4 Lean Secret Weapons for Next-Gen Industry
BY CHRISTINE TORRES
Published December 30, 2019minute read
Moving into the future, businesses know success relies on man working with machine. Better 4.0 technology is steadily entering manufacturing and material handling industries. This integration is fast becoming a component of lean manufacturing. For industrial workplaces looking to modernize and operate efficiently, waste must be cut from the top on down without compromising quality. Manpower must be used where technology can only assist. Using the power of lean manufacturing principles, technology, and solid safety plans are truly the best ways to accomplish efficiency in any workplace.
What Do Lean Robotics Look Like?
Industrial robot adoption is rapidly increasing throughout the world. In 2017, there were 200 robots working in industry per 100,000 workers in the United States and nearly three times more in Korea, according to data by the Information, Technology, and Innovation Foundation. Workplaces that have a high risk of repetitive stress injury and have a staff level that is difficult to obtain and retain typically are more likely to adopt lean robotics.
“I hope the future brings us more organizations with views like Toyota,” said Mark Graban, an established lean consultant, author, and expert who runs LeanBlog.org. “Toyota doesn't use technology to replace workers; they use robots and other technology to assist workers -- to make work safer and to improve quality. Toyota realizes that robots cannot participate in process improvement; they value the brains of their human workers. Lean and the Toyota Production System is a more humanistic alternative to the notion of treating human workers like robots (as some companies get accused of doing).”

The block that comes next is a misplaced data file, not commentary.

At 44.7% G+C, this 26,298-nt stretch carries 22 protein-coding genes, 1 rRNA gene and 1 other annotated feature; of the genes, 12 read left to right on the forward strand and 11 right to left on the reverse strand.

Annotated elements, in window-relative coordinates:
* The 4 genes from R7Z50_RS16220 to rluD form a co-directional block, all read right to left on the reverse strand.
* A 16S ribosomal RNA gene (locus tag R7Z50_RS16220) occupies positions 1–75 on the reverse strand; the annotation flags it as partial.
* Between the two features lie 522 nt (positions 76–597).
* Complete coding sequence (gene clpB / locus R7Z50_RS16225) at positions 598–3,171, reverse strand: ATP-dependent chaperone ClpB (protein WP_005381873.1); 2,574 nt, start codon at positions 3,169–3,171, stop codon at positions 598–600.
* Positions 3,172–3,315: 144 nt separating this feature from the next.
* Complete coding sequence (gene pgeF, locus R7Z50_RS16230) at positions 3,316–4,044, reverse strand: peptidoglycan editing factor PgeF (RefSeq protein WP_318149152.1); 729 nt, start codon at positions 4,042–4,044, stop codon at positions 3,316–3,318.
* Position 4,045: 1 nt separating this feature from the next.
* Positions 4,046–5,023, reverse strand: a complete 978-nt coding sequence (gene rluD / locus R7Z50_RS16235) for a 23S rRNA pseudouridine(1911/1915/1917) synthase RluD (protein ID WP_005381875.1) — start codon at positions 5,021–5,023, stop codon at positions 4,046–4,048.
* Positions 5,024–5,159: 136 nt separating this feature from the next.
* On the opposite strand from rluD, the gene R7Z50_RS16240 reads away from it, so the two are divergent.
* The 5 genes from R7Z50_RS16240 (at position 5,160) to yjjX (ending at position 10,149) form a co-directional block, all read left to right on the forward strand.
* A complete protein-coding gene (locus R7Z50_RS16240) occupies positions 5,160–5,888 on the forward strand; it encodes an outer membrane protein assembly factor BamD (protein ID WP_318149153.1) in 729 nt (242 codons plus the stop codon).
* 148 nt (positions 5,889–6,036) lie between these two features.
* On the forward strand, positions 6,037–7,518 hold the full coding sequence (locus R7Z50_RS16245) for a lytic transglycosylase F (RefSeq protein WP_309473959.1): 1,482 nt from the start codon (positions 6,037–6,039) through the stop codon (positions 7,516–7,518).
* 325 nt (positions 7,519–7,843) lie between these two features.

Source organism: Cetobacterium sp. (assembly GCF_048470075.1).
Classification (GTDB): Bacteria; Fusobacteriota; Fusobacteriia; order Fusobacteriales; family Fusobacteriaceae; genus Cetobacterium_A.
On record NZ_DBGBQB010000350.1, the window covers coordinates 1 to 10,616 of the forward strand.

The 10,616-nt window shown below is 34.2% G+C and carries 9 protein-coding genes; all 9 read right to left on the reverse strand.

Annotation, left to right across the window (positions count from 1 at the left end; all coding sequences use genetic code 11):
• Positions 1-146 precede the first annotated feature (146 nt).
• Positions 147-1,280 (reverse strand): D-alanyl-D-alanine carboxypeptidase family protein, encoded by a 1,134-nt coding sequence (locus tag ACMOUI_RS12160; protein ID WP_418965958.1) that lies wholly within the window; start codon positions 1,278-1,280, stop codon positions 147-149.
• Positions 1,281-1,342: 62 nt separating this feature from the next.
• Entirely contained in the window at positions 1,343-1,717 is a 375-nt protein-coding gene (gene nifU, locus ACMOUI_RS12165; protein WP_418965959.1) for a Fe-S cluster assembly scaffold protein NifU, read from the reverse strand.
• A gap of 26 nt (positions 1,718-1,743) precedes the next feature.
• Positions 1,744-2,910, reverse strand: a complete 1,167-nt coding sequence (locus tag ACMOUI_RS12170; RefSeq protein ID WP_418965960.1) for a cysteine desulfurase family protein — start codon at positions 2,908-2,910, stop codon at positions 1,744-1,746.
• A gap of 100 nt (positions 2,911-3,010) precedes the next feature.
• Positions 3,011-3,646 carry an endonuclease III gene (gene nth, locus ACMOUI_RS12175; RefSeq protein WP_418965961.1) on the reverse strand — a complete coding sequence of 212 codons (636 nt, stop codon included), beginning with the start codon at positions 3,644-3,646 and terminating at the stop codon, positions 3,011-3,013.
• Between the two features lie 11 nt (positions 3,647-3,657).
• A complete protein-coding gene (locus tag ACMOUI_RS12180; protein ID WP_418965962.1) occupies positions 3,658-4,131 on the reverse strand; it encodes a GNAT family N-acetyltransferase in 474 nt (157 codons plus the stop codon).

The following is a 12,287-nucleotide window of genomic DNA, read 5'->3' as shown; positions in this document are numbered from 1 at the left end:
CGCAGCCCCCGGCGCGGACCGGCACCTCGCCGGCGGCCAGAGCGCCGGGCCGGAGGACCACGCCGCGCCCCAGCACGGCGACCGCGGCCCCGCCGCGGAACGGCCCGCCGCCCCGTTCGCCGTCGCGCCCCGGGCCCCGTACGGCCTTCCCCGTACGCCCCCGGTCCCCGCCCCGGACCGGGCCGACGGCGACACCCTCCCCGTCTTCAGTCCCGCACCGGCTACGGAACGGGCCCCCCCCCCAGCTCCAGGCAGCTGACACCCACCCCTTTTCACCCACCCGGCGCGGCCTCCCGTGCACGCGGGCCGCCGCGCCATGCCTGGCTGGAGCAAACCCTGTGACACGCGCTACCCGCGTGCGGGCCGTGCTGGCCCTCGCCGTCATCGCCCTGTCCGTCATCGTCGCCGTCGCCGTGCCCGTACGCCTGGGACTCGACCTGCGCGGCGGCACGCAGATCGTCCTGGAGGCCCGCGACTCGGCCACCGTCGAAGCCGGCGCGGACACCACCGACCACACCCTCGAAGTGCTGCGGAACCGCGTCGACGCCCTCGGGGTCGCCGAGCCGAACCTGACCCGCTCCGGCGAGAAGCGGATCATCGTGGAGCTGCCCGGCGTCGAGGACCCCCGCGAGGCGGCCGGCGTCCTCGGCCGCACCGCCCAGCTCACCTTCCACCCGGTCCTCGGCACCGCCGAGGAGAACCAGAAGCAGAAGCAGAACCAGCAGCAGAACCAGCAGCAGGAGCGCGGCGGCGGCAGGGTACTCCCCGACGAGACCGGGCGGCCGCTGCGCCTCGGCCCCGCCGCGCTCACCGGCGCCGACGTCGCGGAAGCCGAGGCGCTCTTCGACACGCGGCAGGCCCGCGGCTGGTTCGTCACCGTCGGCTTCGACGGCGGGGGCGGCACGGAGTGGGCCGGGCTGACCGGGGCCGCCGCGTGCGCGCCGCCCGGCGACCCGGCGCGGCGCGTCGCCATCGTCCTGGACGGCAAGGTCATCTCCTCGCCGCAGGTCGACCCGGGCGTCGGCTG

Lean Robotics Checklist
Companies wanting to renovate, change, or optimize their facility can integrate technology for a complete lean transformation that can evolve into the future. To accomplish lean in any facility, safety should be seen as an asset and a value in lean manufacturing principles. Safety has benefits far beyond moral obligation and compliance, it saves money by preventing unnecessary downtime, and it serves as a key indicator of quality. Here are a few facility management tips to reinforce safety with lean robotics:
- Use Innovative Technology: New equipment can be expensive and are not helpful if they do not handle tasks that can be fully automated. Conduct a workplace analysis that benefits workers to utilize their skills, intellect, and diversity.
- Site-specific Safety: OSHA has a section that covers robot safeguarding. Communicate robotic work boundaries and highlight human work stations, emergency instructions, and other unique facility messages using custom signs and flexible floor marking tape.
- Continuous Training: It is necessary that workers know what to do and how to maintain a peak performance level through continuous learning resources. Ensure employees understand the workplace lean system, emergency plans, and exposure policies. Identify risks and workplace hazards by allowing human workers to be a part of the process. Use employee feedback for improvement.
- Manage Complex Change: Use a flexible plant design that can change as processes and machinery change. Stay on top of facility changes, needs, and maintenance. Eliminate waste of time, energy, and more through continuous improvement and preventative maintenance.
Using robotics, smart technology, and advanced machinery can all be a part of lean for continuous improvement, minimizing downtime, and eliminating waste. Implementing a lean system and lean technology make for a complete lean transformation.